Saturday, 28 June 2008
Amongst the usual SAS books and boxer biographies a small selection of Pocket Essentials caught my eye. A long time fan of the series I was chuffed to find a title I hadn’t picked up before. Film Soleil is a concise exploration of what the author proposes to be a film genre that has evolved in the mid 70s, Chinatown perhaps being the turning point. The book explores a host of neo noir films that draw upon the conventions of noir, but “turn the lights on”. Dry arid highways, cowboy boots and fast cars form part of the visual imagery. Directors include Dahl and the Coehns, films include Sexy Beast and Point Blank.
Wednesday, 25 June 2008
It was nice to see all the crowds starting to gather for the Glastonbury Festival today. The infrastructure for the event goes in place several months in advance of the event, with the perimeter fence having sprung up about two months ago. I have spoken to chippies and other workers who have been preparing the site for some time now. Its strange to see quiet Pilton become a city of thousands almost over night. Of course getting to work is a bit tougher because of all the crowds, but it is such a smooth operation the impact is pretty minimal. Whilst I’m not attending the full event, I will be going Sunday, so here’s hoping its not as ridiculously muddy as last year.
When I checked the line up I was a bit disappointed that two of my favourite groups, Massive Attack and Crowded House, were playing Saturday. So I checked Crowded House’s website when the program came out and was thrilled to see they were also playing in Westonbirt Arboretum (a fantastic location for a nice bourgeoisie night out). So I made the trip up there last Saturday and enjoyed a ripper performance. When they had their farewell concert in 96 I thought that was that and I would never see them play, especially with the untimely death of Hessie (who still makes me laugh when I see him on The Wiggles).
They played a good selection of favourites and new tracks. Neil’s banter is playful and confident and he works the crowd well. The reinterpretation of the songs and audience involvement makes the night more intimate and special for the audience. I can only imagine how many times they have had to play most of their songs, but you really felt that on the night this was the first time they had played it to anyone and they gave it their all. In the words of Moly Meldrum, do yourself a favour, see them before they really retire for good.
Tuesday, 17 June 2008
I am ashamed to say that my knowledge of aerospace is limited to the realms of fiction, but I was particularly intrigued to read about NASA's Ulysses craft. Whilst its mission was interesting (to study the sun) its the length of service and the reason its mission has ended captured my interest. NASA has now ended the vehicles mission after seventeen years as its power system has now run out. Considering my phone runs flat in two days and my Frog runs for little more than 10 minutes, what the hell was powering this thing?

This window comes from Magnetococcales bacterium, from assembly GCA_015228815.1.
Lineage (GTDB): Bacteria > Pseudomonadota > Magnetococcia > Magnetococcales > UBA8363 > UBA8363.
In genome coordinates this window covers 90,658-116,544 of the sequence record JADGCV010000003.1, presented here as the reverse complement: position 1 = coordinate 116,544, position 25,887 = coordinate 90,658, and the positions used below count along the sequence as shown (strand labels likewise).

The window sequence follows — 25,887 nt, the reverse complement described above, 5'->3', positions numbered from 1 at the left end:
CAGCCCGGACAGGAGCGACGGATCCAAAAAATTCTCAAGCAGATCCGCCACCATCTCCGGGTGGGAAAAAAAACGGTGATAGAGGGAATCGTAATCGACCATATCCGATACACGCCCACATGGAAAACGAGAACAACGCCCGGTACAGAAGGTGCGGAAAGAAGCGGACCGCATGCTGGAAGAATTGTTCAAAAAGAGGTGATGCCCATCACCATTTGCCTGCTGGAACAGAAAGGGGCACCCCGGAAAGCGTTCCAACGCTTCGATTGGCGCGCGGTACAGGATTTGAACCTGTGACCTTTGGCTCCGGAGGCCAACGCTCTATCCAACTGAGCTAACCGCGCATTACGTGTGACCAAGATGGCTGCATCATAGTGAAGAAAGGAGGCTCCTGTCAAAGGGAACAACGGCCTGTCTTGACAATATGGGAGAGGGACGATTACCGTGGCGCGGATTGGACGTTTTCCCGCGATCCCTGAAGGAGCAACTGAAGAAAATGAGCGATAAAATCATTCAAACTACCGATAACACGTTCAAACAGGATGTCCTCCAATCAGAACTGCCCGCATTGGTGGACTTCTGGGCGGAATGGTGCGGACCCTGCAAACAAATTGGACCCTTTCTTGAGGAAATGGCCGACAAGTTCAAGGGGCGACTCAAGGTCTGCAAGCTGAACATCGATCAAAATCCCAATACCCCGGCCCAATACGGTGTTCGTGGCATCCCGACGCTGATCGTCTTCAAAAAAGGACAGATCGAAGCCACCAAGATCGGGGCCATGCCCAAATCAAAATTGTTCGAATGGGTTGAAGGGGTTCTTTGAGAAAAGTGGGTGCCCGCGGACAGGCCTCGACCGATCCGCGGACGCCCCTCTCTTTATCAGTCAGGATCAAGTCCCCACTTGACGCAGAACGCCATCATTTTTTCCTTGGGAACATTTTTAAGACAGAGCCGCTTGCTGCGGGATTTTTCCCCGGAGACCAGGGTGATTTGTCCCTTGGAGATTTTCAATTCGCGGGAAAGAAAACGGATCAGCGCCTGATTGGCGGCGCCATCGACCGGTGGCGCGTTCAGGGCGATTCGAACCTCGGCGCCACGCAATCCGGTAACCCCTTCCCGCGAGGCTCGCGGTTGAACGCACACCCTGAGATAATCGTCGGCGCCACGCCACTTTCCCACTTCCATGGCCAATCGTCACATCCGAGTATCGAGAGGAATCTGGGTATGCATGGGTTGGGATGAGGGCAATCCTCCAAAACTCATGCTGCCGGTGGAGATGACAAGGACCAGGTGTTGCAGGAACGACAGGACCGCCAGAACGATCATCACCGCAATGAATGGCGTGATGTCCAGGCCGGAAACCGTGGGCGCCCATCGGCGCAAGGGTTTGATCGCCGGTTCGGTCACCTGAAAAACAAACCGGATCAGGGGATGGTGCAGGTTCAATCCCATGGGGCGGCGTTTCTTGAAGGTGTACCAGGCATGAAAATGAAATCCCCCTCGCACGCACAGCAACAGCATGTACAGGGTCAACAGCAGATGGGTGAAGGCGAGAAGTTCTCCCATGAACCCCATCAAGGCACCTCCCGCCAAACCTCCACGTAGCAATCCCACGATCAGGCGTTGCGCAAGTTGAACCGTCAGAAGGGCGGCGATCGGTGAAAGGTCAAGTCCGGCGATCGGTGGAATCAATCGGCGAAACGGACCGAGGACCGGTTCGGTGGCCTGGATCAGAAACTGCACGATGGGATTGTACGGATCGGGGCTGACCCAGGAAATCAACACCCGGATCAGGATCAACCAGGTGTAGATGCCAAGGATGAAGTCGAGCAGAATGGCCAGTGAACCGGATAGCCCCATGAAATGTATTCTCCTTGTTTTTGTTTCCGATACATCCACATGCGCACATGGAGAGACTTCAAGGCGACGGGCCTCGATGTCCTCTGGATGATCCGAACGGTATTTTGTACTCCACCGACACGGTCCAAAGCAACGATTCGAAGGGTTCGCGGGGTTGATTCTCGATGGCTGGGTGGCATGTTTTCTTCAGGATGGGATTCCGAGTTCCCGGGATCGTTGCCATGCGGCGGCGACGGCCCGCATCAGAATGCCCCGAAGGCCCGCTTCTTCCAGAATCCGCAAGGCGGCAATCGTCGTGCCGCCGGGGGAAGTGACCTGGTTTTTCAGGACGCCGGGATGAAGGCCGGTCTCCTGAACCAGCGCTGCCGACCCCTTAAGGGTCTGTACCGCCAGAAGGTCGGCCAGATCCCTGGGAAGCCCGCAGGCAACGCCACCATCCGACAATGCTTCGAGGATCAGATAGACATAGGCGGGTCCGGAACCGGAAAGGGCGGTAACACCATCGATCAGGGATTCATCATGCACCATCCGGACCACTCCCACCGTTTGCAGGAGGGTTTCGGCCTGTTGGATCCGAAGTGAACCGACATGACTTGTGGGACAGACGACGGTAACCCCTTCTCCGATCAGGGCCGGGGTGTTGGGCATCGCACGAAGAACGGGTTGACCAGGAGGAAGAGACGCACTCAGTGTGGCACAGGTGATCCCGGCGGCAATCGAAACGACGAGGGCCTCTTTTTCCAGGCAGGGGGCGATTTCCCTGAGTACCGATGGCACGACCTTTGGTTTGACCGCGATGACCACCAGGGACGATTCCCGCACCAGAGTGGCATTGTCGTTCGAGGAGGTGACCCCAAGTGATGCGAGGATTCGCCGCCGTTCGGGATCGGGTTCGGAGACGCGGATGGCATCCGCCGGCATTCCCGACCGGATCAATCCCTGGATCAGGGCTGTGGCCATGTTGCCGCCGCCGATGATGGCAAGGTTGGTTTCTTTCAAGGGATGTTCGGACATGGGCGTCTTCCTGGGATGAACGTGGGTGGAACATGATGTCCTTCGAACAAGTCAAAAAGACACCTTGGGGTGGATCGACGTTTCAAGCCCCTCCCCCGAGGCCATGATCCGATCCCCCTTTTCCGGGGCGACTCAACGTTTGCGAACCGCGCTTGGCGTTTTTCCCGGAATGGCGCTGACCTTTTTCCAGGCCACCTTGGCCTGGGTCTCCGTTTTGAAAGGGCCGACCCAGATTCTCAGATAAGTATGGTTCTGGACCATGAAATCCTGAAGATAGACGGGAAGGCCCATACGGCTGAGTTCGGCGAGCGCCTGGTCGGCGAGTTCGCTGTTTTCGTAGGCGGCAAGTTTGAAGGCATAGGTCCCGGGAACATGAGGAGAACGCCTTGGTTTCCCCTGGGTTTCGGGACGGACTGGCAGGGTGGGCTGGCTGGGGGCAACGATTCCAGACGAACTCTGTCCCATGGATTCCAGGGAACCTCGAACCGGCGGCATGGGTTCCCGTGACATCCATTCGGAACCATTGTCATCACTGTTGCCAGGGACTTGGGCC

Like something out of Dr Brown's car, the energy for the Ulysses came from a radioisotope thermoelectric generator. This cell generates power using thermocouples heated by radioactive fuel. The radioisotope decays and gives off heat, which the thermocouple converts to electricity. The isotopes used allow for an extended cell life, hence the Ulysses lasting 17 years.
Where things get a bit scary is that isotope thermoelectric generators aren't confined to what we send out into space (or what falls back to Earth). The Soviets were big fans of them for beacons and lighthouses, and concerns remain as many have been just left, their status unknown.
Monday, 16 June 2008
I found this on the shelves of Forbidden Planet. It is densely packed with info on the locations of over 500 films. Like any traditional guide book its broken down into geographical sections. The traveller is taken on walks that take them along routes that point out film locations from the more obvious landmarks to the more non descript. Many photos accompany the sections, and the maps are clear. There’s some central colour plates with thematic collections of sites, the Hitchcock’s London has piqued my interest. I look forward to trying this out when I holiday in the capital next.
Friday, 13 June 2008